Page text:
Beat to a stiff froth the whites of three eggs, and mix with six gallons of water, sixteen quarts of strained honey, and the yellow rind of two lemons, peeled very thin. Boil all together during three-quarters of an hour, skimming it well; put it into a tub and, when lukewarm, add three tablespoonfuls of the best fresh yeast. Cover, and leave it to ferment. When it has worked, transfer it to a barrel, with the lemon peel in the bottom. Let it stand six months, and bottle it.
Mash two quarts of strawberries to a pulp, pour over them three quarts of water and the juice of two lemons. Stand in a cool place for four hours, strain, and stir into the liquid a pound and a half of granulated sugar. Stir until the sugar is dissolved, strain again, and set in a cold place until wanted. Serve in tumblers of crushed ice.
To one gallon of water add one pound of sarsaparilla leaves and stems, two pounds of sugar, one-quarter of a pound of raisins, and one lemon. As the fruit contains a natural ferment, it will undergo that process spontaneously, without the use of yeast. Let it stand five days, strain and bottle. If you have not the herb, omit the sugar, and use in its place a gallon of sarsaparilla syrup.
(Purchase a "shaker" for compounding drinks in which cracked ice forms an important factor. This shaker consists simply of a thick glass tumbler, over which is turned, upside-down, a larger cup of tin. This cup fits tightly over the glass, and the contents of the tumbler may be vigorously shaken until thoroughly mixed and foamy.)
Make a syrup of a cupful of sugar and three-quarters of a cupful of water boiled together for ten minutes, then set aside until cold. Mix a half-pint of orange juice and a gill of lemon juice, and sweeten abundantly with the cold syrup. In sweetening this beverage, remember that the ice is still to be added, and that this, in melting, will dilute the syrup and thus render the drink more acid. Fill tumblers to the brim with finely-cracked ice and pour the orange mixture upon it. This is a refreshing beverage.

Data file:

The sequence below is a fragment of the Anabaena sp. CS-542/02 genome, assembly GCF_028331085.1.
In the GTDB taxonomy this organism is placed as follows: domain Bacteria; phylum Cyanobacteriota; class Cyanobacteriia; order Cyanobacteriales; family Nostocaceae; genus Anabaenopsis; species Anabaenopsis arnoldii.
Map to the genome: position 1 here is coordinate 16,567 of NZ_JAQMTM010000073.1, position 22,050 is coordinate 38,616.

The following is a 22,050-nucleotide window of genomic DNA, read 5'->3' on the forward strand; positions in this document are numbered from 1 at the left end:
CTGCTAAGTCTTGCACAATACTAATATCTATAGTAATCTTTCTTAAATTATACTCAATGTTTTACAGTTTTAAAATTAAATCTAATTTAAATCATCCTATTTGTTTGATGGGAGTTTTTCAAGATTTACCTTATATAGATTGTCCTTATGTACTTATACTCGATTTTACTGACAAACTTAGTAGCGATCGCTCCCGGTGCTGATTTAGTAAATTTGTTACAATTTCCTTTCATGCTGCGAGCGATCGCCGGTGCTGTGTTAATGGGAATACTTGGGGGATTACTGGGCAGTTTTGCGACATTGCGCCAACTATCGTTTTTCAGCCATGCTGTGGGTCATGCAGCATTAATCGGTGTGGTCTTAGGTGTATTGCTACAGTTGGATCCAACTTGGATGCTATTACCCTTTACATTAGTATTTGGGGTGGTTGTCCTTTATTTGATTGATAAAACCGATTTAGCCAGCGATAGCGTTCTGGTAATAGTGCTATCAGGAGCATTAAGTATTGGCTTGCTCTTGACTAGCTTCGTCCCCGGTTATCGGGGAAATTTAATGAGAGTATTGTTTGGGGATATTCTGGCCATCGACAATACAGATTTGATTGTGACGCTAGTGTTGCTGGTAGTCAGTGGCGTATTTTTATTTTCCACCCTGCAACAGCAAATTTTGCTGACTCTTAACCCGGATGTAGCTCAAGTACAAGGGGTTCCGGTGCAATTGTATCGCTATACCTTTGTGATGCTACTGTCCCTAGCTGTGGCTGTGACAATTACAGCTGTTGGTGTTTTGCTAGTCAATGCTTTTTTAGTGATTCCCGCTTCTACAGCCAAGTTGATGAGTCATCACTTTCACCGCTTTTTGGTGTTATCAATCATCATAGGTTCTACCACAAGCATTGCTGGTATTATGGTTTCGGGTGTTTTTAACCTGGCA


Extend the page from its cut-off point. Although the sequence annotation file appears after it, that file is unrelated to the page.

Have ready some sugar syrup made according to the directions in the recipe for iced orange juice. Sweeten a half-pint of unskimmed milk with the syrup; flavor with a half teaspoonful of vanilla extract; turn into the glass of your shaker, and add enough crushed ice to fill the glass to the brim. Shake long and hard before pouring into a chilled tumbler.
Dissolve a third of a yeast-cake in a gill of warm milk and add two teaspoonfuls of granulated sugar. Have ready scalded a beer bottle with a patent fastener. If you have not this, use an ordinary bottle with a straight cork, and soak the cork for half an hour to swell it. Fill the bottle three-quarters full of fresh milk, heated until just blood-warm, and pour in the yeast-mixture. Shake hard for two minutes, and cork tightly. If you use an ordinary cork, cord or wire it down. Set the bottle in the warm kitchen for six hours, or until the contents begin to "work" and foam. Then set in the ice-chest until needed. As one yeastcake will make three bottles of koumiss it is quite as easy to make that quantity at once as it is to prepare one bottle of the stimulating and nourishing beverage.